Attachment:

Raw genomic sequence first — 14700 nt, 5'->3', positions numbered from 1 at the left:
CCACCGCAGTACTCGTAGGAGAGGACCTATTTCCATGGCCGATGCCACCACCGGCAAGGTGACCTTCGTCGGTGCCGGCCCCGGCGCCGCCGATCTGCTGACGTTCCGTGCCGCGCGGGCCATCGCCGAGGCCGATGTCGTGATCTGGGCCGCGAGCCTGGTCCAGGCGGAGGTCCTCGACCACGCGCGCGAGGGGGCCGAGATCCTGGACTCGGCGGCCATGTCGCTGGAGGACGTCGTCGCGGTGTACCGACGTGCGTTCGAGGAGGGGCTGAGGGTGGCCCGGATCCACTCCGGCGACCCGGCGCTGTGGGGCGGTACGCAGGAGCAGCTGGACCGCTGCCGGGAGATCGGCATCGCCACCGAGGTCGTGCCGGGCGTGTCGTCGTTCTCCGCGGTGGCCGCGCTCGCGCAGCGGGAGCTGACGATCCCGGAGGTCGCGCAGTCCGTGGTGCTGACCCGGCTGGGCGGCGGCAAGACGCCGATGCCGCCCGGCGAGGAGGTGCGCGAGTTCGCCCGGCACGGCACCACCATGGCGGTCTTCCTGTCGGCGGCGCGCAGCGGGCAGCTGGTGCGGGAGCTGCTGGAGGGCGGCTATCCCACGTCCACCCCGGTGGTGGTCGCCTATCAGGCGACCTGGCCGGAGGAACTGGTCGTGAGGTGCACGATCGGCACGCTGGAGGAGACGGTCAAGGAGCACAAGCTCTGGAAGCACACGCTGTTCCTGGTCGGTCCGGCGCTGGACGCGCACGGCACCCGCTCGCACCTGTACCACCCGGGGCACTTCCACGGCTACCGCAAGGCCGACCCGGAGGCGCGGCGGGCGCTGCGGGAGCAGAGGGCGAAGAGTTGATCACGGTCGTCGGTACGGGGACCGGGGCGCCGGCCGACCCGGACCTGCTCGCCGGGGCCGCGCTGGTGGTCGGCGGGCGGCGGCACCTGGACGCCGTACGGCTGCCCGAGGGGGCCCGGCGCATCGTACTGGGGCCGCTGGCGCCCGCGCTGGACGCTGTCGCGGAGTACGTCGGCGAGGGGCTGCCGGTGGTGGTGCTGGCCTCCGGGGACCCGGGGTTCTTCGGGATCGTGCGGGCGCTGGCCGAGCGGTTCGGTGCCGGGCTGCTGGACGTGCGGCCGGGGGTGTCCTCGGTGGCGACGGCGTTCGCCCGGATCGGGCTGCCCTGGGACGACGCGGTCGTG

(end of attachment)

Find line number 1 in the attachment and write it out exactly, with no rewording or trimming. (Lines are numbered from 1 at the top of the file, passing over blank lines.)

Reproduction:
Raw genomic sequence first — 14700 nt, 5'->3', positions numbered from 1 at the left: